Background: For a long time it has been known that sympathectomy is an effective treatment for hyperhidrosis and other conditions. The surgical options available until recently usually have required thoracotomy or large posterior incisions, and physicians generally have been reluctant to recommend surgery for most patients with 'benign' disorders. Recently, thoracoscopic techniques have allowed surgeons to offer these patients a permanent solution with minimal surgical trauma. Methods: In 20 patients, 30 endoscopic thoracic sympathectomies (ETS) were performed for several indications. Nine patients had bilateral sympathectomies. The procedures were performed on the day of admission, with the patient under general anesthesia using double lumen endotracheal intubation and hand temperature monitoring. Each lung was reinflated on completion of the sympathectomy, and residual pneumothorax aspirated before closure of the incisions. No placement of chest tubes was performed in the operating room. Results: All sympathectomies were completed thoracoscopically. There were no major complications, and 90% of the patients were discharged within 24 hours of admission. The average operative time was 69 min. Conclusions: Findings from this study show that ETS is a safe and effective procedure that can be performed routinely on an outpatient basis. The use of miniendoscopic (2-mm) instrumentation is safe and effective in most patients and a helpful adjunct in providing these patients with minimally traumatic surgery. Long-term results should be evaluated on the basis of specific indications for sympathectomy.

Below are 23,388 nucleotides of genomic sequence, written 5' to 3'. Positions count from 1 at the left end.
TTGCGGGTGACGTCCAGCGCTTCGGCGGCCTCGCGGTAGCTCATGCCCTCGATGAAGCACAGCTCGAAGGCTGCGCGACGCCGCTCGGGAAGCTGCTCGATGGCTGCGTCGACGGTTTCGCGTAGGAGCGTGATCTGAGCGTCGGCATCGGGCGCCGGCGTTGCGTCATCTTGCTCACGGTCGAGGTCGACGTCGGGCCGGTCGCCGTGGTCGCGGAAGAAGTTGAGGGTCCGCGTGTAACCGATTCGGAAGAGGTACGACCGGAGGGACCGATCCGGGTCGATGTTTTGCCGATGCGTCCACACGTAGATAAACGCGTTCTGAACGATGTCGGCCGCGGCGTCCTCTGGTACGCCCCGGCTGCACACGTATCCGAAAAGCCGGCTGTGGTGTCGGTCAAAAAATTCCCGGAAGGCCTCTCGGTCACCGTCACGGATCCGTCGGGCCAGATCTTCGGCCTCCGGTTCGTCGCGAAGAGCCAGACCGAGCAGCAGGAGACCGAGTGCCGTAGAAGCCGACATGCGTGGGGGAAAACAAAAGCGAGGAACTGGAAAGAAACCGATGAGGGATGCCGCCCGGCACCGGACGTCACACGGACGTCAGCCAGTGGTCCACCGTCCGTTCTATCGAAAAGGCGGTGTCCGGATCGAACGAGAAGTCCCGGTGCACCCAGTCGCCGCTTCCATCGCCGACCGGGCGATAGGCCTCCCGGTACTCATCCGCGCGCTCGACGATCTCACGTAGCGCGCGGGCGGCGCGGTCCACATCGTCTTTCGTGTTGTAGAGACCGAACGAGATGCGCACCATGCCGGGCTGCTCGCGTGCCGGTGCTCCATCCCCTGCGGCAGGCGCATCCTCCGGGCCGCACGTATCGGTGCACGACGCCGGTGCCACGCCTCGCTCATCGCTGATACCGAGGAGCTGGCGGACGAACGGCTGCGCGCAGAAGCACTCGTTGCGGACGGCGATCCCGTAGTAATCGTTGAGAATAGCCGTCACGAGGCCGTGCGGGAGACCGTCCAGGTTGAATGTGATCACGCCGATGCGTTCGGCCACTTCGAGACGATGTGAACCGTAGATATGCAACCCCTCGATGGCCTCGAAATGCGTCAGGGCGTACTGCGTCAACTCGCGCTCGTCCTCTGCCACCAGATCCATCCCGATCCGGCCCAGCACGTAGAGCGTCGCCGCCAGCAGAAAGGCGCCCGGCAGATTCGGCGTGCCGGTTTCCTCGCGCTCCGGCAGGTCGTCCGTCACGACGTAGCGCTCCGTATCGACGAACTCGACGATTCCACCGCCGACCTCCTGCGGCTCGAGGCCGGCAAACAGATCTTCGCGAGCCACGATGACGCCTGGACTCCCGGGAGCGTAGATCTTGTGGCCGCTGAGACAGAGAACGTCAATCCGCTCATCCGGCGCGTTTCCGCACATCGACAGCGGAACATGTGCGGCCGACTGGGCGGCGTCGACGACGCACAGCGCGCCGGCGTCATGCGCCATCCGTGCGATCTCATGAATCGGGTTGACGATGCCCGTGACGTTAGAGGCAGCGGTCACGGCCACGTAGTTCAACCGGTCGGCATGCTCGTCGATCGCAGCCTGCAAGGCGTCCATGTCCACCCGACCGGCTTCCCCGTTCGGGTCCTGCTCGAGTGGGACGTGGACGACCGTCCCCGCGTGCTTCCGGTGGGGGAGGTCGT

- Endoscopic thoracic sympathectomy
- Reflex sympathetic dystrophy
ASJC Scopus subject areas